An Arizona Cypress grows at a moderate pace, adding 1 to 2 feet per year. They grow well in almost any soil and are not sensitive to acidic, neutral, or alkaline soil. The Arizona Cypress tolerates clay, loamy, or even sandy soil as long as the soil drains well. This tree produces small leaves that look like scales, and they come in different shades like gray-green or blue-green.
4. Palo Verde
|Other Common Names||Jerusalem Thorn, Jelly Bean Tree|
|Average Size at Maturity||15-20 ft tall and 20-25 ft wide|
|Flowering Season||Blooms in the warm months after rains|
The Palo Verde is the tree of the desert. Designated as Arizona’s state tree in 1954, the Palo Verde tree can live to be between 100 and 400 years old. This multi-branched and bright green tree paints a stunning picture and is easily identified by its arching branches and bright blooms of yellow and white flowers.
When it blooms during the summer, it floods the landscape with thousands of five-petaled flowers. Palo Verdes can grow in various conditions, and they have unique green bark that allows them to photosynthesize through their bark even in the hottest temperatures.
5. Fremont Cottonwood
|Other Common Names||Valley Cottonwood|
|Average Size at Maturity||20-90 ft tall and 30-50 ft wide|
|Flowering Season||March to April|
You can find Fremont Cottonwoods growing in areas near rivers, lakes, and streams in areas with elevations of 4,500 to 6,000 feet. This fast-growing tree is one of the most important plant species to wildlife in riparian areas. Beavers use cottonwood for their dams, and animals like rabbits, deer, and elk feed on the tree’s shoots.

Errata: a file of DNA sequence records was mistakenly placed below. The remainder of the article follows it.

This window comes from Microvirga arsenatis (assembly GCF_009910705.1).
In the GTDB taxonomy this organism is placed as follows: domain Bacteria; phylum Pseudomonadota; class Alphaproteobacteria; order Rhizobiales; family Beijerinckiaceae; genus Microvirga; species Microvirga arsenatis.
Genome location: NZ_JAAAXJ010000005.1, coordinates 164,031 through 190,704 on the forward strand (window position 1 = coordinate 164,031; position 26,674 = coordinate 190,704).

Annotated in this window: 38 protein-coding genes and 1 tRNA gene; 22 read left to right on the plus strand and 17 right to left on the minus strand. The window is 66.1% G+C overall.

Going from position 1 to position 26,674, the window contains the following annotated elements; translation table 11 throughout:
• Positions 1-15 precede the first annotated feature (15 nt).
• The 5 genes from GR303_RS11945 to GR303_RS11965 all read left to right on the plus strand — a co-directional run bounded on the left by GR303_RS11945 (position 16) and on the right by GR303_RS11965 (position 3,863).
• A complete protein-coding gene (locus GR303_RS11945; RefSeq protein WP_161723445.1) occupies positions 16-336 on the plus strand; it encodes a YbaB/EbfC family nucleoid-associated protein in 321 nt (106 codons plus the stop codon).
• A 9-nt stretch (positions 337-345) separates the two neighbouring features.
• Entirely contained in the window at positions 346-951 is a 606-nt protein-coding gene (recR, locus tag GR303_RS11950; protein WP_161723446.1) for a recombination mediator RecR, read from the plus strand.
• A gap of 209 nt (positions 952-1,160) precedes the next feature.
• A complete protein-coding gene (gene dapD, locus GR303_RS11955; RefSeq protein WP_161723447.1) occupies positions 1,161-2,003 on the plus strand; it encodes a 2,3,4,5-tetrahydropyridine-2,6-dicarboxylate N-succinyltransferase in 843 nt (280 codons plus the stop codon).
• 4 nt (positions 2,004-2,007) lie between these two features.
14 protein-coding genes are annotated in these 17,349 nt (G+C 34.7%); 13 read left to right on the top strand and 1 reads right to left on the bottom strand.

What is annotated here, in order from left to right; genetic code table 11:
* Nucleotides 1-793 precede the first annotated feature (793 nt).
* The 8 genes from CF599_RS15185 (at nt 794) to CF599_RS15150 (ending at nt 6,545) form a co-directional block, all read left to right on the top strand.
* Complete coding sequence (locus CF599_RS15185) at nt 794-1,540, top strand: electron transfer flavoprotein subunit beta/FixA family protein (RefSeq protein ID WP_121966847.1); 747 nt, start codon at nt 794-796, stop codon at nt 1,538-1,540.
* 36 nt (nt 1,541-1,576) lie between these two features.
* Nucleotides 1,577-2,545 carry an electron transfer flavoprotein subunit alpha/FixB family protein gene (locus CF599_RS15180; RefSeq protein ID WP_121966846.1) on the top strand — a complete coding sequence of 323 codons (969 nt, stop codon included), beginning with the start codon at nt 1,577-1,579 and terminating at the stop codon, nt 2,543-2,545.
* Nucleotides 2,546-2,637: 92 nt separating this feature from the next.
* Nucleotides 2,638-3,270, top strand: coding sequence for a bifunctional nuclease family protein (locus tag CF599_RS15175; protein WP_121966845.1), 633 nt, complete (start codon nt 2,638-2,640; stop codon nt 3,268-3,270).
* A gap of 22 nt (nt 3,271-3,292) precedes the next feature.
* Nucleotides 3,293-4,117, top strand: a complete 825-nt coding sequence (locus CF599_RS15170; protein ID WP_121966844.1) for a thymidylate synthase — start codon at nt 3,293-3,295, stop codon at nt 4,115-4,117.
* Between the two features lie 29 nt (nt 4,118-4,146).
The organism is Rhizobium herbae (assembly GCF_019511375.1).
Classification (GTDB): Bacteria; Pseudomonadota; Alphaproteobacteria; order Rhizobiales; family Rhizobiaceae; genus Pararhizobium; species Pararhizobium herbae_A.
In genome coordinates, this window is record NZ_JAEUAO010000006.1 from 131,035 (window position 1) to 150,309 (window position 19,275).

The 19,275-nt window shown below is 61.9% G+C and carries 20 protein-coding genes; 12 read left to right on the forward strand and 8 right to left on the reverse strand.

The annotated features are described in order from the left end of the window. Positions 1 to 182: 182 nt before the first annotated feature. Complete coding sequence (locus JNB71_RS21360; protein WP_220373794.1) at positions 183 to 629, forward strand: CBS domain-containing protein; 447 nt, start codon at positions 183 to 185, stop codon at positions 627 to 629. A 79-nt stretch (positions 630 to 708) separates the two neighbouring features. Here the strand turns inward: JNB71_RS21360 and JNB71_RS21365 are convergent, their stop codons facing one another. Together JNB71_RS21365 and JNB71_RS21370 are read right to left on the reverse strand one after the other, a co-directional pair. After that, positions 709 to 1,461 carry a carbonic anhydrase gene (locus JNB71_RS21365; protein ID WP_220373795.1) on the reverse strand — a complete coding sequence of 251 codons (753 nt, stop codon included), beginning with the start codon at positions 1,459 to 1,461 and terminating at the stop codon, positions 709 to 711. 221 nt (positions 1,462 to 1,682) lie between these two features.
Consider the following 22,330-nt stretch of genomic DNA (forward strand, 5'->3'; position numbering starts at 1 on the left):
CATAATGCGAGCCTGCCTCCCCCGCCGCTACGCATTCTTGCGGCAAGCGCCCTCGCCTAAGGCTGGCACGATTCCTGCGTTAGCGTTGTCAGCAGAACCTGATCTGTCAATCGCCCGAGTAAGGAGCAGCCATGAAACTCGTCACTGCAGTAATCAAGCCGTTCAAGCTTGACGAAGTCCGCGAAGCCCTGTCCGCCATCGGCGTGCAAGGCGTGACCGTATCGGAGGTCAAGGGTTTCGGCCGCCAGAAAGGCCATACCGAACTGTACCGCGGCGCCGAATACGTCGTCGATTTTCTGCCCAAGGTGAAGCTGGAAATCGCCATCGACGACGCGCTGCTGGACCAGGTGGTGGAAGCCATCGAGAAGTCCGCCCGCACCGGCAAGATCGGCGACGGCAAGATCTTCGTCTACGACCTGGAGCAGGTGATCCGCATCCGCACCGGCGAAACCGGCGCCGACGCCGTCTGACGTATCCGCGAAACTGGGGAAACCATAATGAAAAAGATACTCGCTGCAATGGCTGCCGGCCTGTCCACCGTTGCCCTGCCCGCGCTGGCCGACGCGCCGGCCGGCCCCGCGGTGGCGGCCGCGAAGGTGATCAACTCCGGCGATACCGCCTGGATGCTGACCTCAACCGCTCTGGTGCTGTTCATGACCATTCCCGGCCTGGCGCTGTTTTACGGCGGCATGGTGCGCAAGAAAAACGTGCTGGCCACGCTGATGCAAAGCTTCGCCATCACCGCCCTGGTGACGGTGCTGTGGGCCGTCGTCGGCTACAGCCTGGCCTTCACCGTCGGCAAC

Even in death, over 40 animal species use the hollowed-out trees for nesting. When the Fremont Cottonwood is young, the bark and branches are smooth, but it becomes deeply furrowed with cracks as it ages. The trees are often broader than they are tall, and the leaves are shiny, triangular-shaped, and usually light green.
6. Velvet Mesquite
|Other Common Names||Algarrodbo Blanco, White Carob Tree,|
|Average Size at Maturity||20-30 ft tall and 20-30 ft wide|
|Flowering Season||Spring and summer|
The Velvet Mesquite gets its name from its dark green and velvety leaves. It grows wild along the washes, even forming its own woodlands in foothills around areas like Tucson. Thes hardy trees are known for their extreme drought and heat tolerance, making them well suited to the desert landscape. In addition, the desert beauty is easy to maintain if you plant one on your property. Velvet Mesquite trees are a great choice for anyone who wants a low-maintenance, gorgeous green tree.
7. Arizona Walnut
|Other Common Names||Arizona Black Walnut, River Walnut, Mountain Walnut, Nogal Silvestre|
|Average Size at Maturity||36-48 ft tall and 20-50 ft wide|
|Flowering Season||April to May|